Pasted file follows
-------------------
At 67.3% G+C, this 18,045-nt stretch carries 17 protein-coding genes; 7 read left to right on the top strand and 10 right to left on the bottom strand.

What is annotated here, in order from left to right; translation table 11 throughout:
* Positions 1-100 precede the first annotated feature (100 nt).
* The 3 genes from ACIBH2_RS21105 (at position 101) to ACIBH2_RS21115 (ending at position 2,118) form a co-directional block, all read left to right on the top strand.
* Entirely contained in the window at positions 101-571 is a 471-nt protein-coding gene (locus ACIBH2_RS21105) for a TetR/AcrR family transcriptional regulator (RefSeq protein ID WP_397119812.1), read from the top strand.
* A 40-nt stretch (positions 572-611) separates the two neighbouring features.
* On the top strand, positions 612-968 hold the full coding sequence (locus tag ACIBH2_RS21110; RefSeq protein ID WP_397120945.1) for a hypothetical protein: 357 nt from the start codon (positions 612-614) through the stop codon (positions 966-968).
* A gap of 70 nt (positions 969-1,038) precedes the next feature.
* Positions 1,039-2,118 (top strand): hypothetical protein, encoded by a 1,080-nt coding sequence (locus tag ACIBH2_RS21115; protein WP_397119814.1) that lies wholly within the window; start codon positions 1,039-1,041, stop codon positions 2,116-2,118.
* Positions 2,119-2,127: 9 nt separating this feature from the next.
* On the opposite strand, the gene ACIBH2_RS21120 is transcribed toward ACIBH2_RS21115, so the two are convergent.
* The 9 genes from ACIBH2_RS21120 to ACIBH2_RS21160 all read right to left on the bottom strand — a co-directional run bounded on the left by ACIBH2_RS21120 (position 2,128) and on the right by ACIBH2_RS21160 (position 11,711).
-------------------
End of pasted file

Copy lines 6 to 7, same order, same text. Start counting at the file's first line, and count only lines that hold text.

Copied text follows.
* A 40-nt stretch (positions 572-611) separates the two neighbouring features.
* On the top strand, positions 612-968 hold the full coding sequence (locus tag ACIBH2_RS21110; RefSeq protein ID WP_397120945.1) for a hypothetical protein: 357 nt from the start codon (positions 612-614) through the stop codon (positions 966-968).